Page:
The Forward prize-winning collection mingles grammatically correct English with patois to emphasise the different ways in which a place can be known, Carrie Etter writes in this review of Kei Miller’s award-winning book for London’s Guardian.
Kei Miller’s superb Forward prize-winning collection puts two different types of knowledge – represented by the figures of the western cartographer and the Jamaican rastaman – in conversation with each other. Where the cartographer assumes that he can approach his work without bias, the rastaman expounds the inextricability of Jamaican history, place and people, an argument that the cartographer eventually concedes. The struggle is also one between the world as it exists in the form of the corrupt and corrupted Babylon, and the idea of a fairer, kinder place in Zion.
While not minimising the racial aspects of this division, Miller’s structuring of the book, and allowance for the cartographer’s growth, puts broader issues before relations between races or nations. The link between knowledge and language, native land and native tongue, emerges in the interchange of the cartographer’s grammatically correct English and the rastaman’s mix of Rastafarianism and patois, with some of the book’s most potent passages mingling languages, as in the sixth of the title poem’s 28 sections:
And the ras says
it’s all a Babylon conspiracy
de bloodclawt immappancy of dis world—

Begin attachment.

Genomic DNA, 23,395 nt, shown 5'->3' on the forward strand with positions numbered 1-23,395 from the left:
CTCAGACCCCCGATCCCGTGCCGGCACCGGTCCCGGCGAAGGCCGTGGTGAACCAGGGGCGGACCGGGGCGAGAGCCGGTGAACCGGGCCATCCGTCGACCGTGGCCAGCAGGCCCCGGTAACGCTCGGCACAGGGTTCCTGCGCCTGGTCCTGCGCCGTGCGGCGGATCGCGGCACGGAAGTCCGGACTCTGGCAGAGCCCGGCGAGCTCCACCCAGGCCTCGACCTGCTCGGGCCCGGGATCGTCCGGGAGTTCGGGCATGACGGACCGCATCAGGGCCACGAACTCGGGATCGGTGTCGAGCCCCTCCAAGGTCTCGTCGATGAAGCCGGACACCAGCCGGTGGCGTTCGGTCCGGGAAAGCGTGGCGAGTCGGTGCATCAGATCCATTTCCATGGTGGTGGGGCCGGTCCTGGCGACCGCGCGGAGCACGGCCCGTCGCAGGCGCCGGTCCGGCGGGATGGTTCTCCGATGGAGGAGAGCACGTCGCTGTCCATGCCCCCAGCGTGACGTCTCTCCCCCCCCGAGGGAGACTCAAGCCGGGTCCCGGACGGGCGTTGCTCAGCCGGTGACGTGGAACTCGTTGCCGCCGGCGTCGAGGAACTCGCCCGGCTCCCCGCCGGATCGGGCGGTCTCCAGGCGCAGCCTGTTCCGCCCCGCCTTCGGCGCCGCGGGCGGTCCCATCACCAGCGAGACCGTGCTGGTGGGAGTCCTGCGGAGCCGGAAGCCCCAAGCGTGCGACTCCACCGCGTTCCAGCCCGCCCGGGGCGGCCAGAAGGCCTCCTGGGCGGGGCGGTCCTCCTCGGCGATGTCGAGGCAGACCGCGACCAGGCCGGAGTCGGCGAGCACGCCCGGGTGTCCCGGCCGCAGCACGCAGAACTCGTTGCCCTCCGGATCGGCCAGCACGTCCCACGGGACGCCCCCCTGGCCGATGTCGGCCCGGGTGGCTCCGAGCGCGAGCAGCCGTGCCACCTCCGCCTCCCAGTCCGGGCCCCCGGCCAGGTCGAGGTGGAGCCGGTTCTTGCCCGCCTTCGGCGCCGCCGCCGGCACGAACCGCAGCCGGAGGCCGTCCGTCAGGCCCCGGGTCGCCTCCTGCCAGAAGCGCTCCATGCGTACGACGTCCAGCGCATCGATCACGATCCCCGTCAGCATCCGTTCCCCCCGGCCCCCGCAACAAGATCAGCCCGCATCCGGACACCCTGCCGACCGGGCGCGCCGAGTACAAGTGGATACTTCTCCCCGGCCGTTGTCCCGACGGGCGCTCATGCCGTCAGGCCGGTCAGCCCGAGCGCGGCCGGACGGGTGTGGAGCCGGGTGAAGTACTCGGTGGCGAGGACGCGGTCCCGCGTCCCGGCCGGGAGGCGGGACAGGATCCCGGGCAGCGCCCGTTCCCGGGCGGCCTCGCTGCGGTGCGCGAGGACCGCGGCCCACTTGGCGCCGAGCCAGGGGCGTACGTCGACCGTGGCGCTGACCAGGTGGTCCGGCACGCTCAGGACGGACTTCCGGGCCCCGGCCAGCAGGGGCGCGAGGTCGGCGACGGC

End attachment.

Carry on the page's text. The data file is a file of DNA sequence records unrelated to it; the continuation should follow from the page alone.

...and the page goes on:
maps which throughout time have
gripped like girdles
to make his people smaller than
Interleaved in this conversation is a second series of 10 prose poems, each beginning “Place Name”. These offer the story behind the people’s name for a place (as opposed to its official and seemingly more arbitrary designation), names that keep alive otherwise suppressed histories of inequality and violence. Such names and memories can create sympathy, a powerful tool against the repetition of such events. At the end of “Place Name: Flog Man”, for instance, the site of an exceptionally severe beating, “now people walk by and cringe as memory curl like S and lash them owna skin.”
Another 18 poems, independent of these series, enrich the collection by striking different notes, from appreciation of Jamaica’s flora and fauna (beavers, goats, lizards and birds each have their own poems) and of the roles of women as both actors and witnesses. In “The Blood Cloths,” women cornered in cane fields take out their menstrual cloths to chase off men, while in “What River Mumma Knows,” the Jamaican folklore figure of River Mumma’s knowledge comprises not only the whole of river life and legend, but also “not all things ought to be known. / Not all places ought to be found.”
This sentiment paves the way for the final two poems, in which reaching Zion proves not a matter of locating a place on a map, but inhabiting the sensibility of “heartbless” and “upfullness”.
should the day wring
your heart out like the chamois
towels of streetboys,
then out of it would spring this
of upfullness, and so anointed by
your own storage,
you would be able to face the
road which is forever
The book closes with the rastaman’s benediction to the reader, ending a weighty discourse with a light touch. The entire collection possesses that ease, its subject matter, wit and lyricism masterfully balanced to render a compelling whole and a rare accomplishment.
For the original report go to http://www.theguardian.com/books/2014/oct/10/cartographer-tries-to-map-his-way-to-zion-kei-miller-review